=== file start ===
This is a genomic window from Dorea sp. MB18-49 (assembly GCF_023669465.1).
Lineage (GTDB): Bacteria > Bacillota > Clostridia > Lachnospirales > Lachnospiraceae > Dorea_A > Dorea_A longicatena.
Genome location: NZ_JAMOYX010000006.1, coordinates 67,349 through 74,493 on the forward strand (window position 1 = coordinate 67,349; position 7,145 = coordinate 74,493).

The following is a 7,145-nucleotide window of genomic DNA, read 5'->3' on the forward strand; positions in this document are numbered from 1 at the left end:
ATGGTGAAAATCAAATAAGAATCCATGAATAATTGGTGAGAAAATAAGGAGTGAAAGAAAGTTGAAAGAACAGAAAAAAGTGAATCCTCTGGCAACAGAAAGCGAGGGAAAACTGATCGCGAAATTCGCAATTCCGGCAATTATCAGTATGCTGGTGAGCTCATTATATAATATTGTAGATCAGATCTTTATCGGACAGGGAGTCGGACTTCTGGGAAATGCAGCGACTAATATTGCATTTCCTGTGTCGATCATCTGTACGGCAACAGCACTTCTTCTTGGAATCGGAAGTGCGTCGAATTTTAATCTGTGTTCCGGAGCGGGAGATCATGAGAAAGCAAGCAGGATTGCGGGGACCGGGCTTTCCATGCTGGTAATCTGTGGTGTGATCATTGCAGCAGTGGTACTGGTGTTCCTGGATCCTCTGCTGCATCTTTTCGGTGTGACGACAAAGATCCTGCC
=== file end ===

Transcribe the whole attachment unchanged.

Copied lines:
This is a genomic window from Dorea sp. MB18-49 (assembly GCF_023669465.1).
Lineage (GTDB): Bacteria > Bacillota > Clostridia > Lachnospirales > Lachnospiraceae > Dorea_A > Dorea_A longicatena.
Genome location: NZ_JAMOYX010000006.1, coordinates 67,349 through 74,493 on the forward strand (window position 1 = coordinate 67,349; position 7,145 = coordinate 74,493).

The following is a 7,145-nucleotide window of genomic DNA, read 5'->3' on the forward strand; positions in this document are numbered from 1 at the left end:
ATGGTGAAAATCAAATAAGAATCCATGAATAATTGGTGAGAAAATAAGGAGTGAAAGAAAGTTGAAAGAACAGAAAAAAGTGAATCCTCTGGCAACAGAAAGCGAGGGAAAACTGATCGCGAAATTCGCAATTCCGGCAATTATCAGTATGCTGGTGAGCTCATTATATAATATTGTAGATCAGATCTTTATCGGACAGGGAGTCGGACTTCTGGGAAATGCAGCGACTAATATTGCATTTCCTGTGTCGATCATCTGTACGGCAACAGCACTTCTTCTTGGAATCGGAAGTGCGTCGAATTTTAATCTGTGTTCCGGAGCGGGAGATCATGAGAAAGCAAGCAGGATTGCGGGGACCGGGCTTTCCATGCTGGTAATCTGTGGTGTGATCATTGCAGCAGTGGTACTGGTGTTCCTGGATCCTCTGCTGCATCTTTTCGGTGTGACGACAAAGATCCTGCC